Today we launch a detailed proposal for a new era of collaboration between the United States and Mexico: bilateral regulation of temporary, lawful labor mobility across the border. I join with a diverse, five-star group of experts from both countries—chaired by Ernesto Zedillo, the former president of Mexico and Carlos Gutierrez, the U.S. Secretary of Commerce under George W. Bush (as featured in the New York Times)—to say that it is time for a new vision of the shared future at our shared border. We offer specific ways to get there.
CGD Policy Blogs
Around 1900, many claimed that Italian immigrants were harming the US by sending money abroad. All the way back to 1728, Jonathan Swift believed that outflows of money hurt Ireland. The idea keeps coming back because, if you think about it for a minute, it makes sense. Money buys stuff, and if it buys Mexican stuff, it’s not buying American stuff. But if you think about it for one more minute, it falls apart. Here is a basic course in the economics of remittances for populist politicians.
In Milan Kundera’s The Unbearable Lightness of Being, Sabina and Franz are doomed lovers. Kundera traces their demise of their relationship to a disagreement about what words mean. Sabina and Franz never realize that they mean different things when they say simple words—like “woman” and “truth.”
As the fourth anniversary of the massive, January 12, 2010, earthquake in Haiti approached, I invited CGD senior fellows Vijaya Ramachandran and Michael Clemens, experts respectively on disaster relief and labor mobility, to join me on the Wonkcast to discuss the role of outsiders in trying to assist Haiti’s recovery.
The New Transparency in Aid Evaluation: The Millennium Villages Debacle Is a Good Sign of What We’re Learning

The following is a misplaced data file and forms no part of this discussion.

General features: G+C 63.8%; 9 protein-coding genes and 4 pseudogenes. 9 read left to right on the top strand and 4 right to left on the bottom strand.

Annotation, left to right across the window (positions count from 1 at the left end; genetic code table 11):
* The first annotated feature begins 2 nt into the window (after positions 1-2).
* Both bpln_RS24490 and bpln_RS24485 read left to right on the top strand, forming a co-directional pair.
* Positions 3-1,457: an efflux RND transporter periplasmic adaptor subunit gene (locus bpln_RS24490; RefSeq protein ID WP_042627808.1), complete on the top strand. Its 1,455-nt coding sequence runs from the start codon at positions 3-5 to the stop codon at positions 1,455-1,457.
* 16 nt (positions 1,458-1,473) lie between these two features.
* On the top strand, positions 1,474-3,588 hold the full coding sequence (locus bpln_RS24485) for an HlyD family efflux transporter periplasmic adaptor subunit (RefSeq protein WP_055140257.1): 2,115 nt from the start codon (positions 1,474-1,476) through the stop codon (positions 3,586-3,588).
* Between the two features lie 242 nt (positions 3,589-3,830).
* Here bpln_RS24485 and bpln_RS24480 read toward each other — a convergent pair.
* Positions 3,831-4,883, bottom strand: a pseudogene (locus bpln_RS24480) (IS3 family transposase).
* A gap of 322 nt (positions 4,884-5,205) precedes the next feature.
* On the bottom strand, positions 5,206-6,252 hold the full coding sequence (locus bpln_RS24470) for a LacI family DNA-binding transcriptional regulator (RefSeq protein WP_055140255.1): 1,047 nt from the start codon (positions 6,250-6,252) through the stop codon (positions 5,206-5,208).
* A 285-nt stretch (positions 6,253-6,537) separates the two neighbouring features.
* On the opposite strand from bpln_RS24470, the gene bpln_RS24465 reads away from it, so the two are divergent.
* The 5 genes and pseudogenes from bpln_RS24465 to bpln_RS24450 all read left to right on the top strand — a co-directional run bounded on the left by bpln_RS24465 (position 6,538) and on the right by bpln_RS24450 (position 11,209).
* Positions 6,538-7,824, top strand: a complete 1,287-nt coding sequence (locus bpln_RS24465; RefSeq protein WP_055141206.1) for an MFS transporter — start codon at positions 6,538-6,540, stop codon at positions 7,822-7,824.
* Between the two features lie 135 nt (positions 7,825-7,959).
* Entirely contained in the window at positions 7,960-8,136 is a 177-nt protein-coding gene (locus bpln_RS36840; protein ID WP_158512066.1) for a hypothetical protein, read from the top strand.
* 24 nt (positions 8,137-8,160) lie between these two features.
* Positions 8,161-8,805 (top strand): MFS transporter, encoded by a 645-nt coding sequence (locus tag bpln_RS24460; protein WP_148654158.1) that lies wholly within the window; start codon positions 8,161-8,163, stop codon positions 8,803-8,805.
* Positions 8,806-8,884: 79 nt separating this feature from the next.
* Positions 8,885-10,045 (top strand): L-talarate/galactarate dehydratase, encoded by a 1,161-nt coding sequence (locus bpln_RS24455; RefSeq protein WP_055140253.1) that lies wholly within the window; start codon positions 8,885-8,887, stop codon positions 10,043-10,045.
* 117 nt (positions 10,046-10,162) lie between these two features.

How can we know when an aid project ‘works’?
This is a joint post with Julie Walz.
On January 12, 2010, at 16:53 hours, a magnitude 7.0 earthquake struck the city of Port-au-Prince, killing over 200,000 people and leaving several million homeless. Foreign aid poured into Haiti, at the rate of almost a thousand dollars per Haitian. For the past two years, we have been putting together the various pieces of data we could find on aid flows and foreign involvement after the quake. We found that the big international NGOs and private contractors have been the primary recipients of billions of dollars in U.S. assistance have been not been required to report systematically on how they use the funds. There has been a lack of accountability to both the funders and recipients. Our preliminary impressions based on our visit to Haiti are that this lack of accountability is if anything worse on the ground: the NGOs are frequently not accountable to the Haitian government or to the people they aim to serve. We even learned something about earthquakes--for example, did you know that Haiti’s two major faults (the northern Sententrional fault and the southern Enriquillo-Plantain Garden fault) are called slip-strike faults, and are similar to the San Andreas Fault in California? It was the southern fault that triggered the quake two and a half years ago.
Thunderstorm over Port-au-Prince
Credit: Vijaya Ramachandran
New Documents Reveal the Cost of “Ending Poverty” in a Millennium Village: At Least $12,000 Per Household
Documents recently made public by the UK government reveal the cost of poverty reduction in the Millennium Villages Project, a self-described "solution to extreme poverty" in African villages created by Columbia University Professor Jeffrey Sachs. The project costs at least US$12,000 per household that it lifts from poverty—about 34 times the annual incomes of those households.
This is a joint post with Julie Walz.
Two years ago, a 7.0 magnitude earthquake struck Haiti, plunging an already poor and unstable country into complete and utter chaos. In the days and weeks that followed, international responses and donations were overwhelming. Yet almost all of the assistance provided to Haiti has bypassed its government, leaving it even less capable than before. Humanitarian agencies, NGOs, private contractors, and other non-state service providers have received 99 percent of relief aid—less than 1 percent of aid in the immediate aftermath of the quake went to public institutions or to the government. And only 23 percent of the longer-term recovery funding was channeled through the Haitian government. Figure 1 shows the breakdown of relief aid from all donors to Haiti, by recipient.
If a researcher wants to call her work science, others must be able to reproduce her results. This “replicability” is at the core of scientific inquiry. Replicability is what turns one person’s experience into a resource for humanity, what moves an anecdote toward a fact.